Concerning the troubled mind of this godly man, and tearing his name out of the bill, here followeth the report of the same, written in the letters both of the said Harpsfield, and also of Johnson the registrar, being then present thereat, and reporters of the same unto the bishop, as in their letters hereto annexed is to be seen.

 

The copy of Nicholas Harpsfield's letter, written to Bonner, bishop of London, declaring how Thomas Whittle rent his subscription out of the bishop's register.

            "Pleaseth your good Lordship to understand, that yesterday I dined with my Lord of Exeter, who soon after my first coming to him, asked me what news? I answered, none but good, that I had heard. 'No!' saith he: 'why, it is a rumour in the city, that to-morrow the queen's Grace will take her journey towards the king.' I answered, that I thought it not to be any whit true, but an invention of heretics. 'Yea, and further,' saith he, 'there is a report made abroad of my Lord your master, that he is in discomfort, and therefore will suffer no man to come unto him.' When I heard thus much, I began to laugh, and to declare how untrue this report was: so that my Lord (who before was very sad) afterward knowing the truth, rejoiced much to hear that all was well with your Lordship, and desired me to have his hearty commendations to your Lordship.

            "One of my Lord Pembroke's retinue, a very handsome man, and, as far as I can yet learn, a catholic, is a suitor to your Lordship to have licence to erect a school; and the order which he intendeth to use, is contained in this printed paper, which I send herein enclosed to your Lordship. I would be glad, for my Lord of Pembroke's sake, that he understood, that upon my motion your Lordship were content he should teach as he intendeth. Master Johnson and I have travailed with the priest, and he hath subscribed his name to this draft which is herein enclosed, and hath promised he will stand to the same before your Lordship.

            "When I had written thus much, suddenly came tidings to me, that Jordanis conversus est retrorsum. Cluney coining to the priest, found him lying prostrate, and groaning as though he should have died forthwith. Then Cluney took him up, and set him upon a stool, and came to me, and told me of this revel. It chanced that Master Johnson was with me, and we went to this fond heretic, and found him lying all along, holding his hands up, and looking hypocritically towards heaven. I caused Thomas More and Cluney to set him on the stool, and with much ado at length he told me, that Satan had been with him in the night, and told him that he was damned: and weeping he prayed Master Johnson and me, to see the bill whereunto he subscribed; and when he saw it, he tore out his name, e libro scilicet viventium. Methinketh by him, he will needs burn a faggot, neither is there any other likelihood of the young woman.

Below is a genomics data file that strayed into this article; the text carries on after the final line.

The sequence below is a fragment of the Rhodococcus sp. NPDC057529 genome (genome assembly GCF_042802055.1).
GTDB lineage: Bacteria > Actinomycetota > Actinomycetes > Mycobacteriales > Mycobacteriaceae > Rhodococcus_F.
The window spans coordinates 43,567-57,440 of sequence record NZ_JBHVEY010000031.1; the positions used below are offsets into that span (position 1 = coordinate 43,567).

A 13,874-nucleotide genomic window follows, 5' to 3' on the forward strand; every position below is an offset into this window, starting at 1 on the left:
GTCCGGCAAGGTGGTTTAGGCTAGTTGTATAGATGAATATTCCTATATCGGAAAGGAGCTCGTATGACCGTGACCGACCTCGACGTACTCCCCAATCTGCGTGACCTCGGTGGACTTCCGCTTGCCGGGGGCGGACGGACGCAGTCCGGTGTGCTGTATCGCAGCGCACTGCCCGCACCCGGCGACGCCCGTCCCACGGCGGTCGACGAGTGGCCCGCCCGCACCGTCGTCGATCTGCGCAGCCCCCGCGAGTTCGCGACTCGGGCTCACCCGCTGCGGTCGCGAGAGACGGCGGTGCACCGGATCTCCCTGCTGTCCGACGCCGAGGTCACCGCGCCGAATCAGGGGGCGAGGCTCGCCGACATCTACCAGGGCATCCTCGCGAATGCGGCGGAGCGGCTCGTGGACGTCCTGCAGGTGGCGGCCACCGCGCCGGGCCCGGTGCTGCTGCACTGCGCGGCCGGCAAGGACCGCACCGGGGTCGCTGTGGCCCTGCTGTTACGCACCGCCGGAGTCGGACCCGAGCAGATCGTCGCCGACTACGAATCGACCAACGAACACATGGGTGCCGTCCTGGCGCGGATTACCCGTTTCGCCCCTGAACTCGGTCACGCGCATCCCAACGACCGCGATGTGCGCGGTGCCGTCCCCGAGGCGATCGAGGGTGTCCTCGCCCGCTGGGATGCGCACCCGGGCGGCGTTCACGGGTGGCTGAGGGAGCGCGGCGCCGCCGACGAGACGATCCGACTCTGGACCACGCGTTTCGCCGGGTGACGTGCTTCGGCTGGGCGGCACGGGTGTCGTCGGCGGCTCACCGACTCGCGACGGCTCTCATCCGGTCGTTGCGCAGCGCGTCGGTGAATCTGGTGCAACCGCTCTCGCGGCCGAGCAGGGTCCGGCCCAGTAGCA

"I have inquired of the two persons which sue to have a licence to eat flesh. And the woman of Christ's church is indeed very much diseased, and hath been long diseased, and she and her husband both catholic: of the other, yet, I can learn nothing.  -- Thus Jesus evermore preserve your good Lordship, and my mistress your Lordship's sister, with all yours. -- This present Saturday.
            "Your Lordship's most bounden servant,
            NICHOLAS HARPSFIELD "

 

Here followeth another letter of Robert Johnson, registrar, touching Thomas Whittle, written to Bonner, bishop of London.

            "My bounden duty premised, pleaseth your Lordship to understand, that this last Friday in the afternoon, Master Archdeacon of London did diligently travail with Sir Thomas Whittle. I being present, and perceiving his conformity, as outwardly appeared, devised this submission, and he being content therewith did subscribe the same. But now, this Saturday morning, Master Archdeacon and I, upon Cluney's report, declaring that he feigned himself to be distracted of his senses, went unto him, to whom he declared that Satan in the night-time appeared unto him, and said that he was damned, for that he had done against his conscience in subscribing to the said submission; with other like words, &c. And then Master Archdeacon, at his earnest request, delivered unto him the submission. And thereupon the said Whittle did tear out his subscription, made in the foot of the same, as your Lordship shall perceive by the submission sent now unto your Lordship by Master Archdeacon; wherewith the said Whittle was somewhat quieted.

            "And as touching Joan Lashford, Master Archdeacon did likewise travail with her, and showing her Sir Thomas's submission, which I read unto her two times, demanded if she could be content to make the like submission, and she desired respite until this morning. And being now eftsoons demanded, in like wise saith, that she will not make any thing in writing, nor put any sign thereunto. Master Archdeacon and I intend this afternoon to examine the said Sir Thomas upon articles: for as yet there doth appear nothing in writing against him, as knoweth Almighty God, who preserve your Lordship in prosperity long with honour to endure! From London this Saturday,
            "By your Lordship's daily beads-man, and bounden servant,
            ROBERT JOHNSON."

 

The condemnation, martyrdom, and death of Thomas Whittle.

Illustration -- The Examination of Thomas Whittle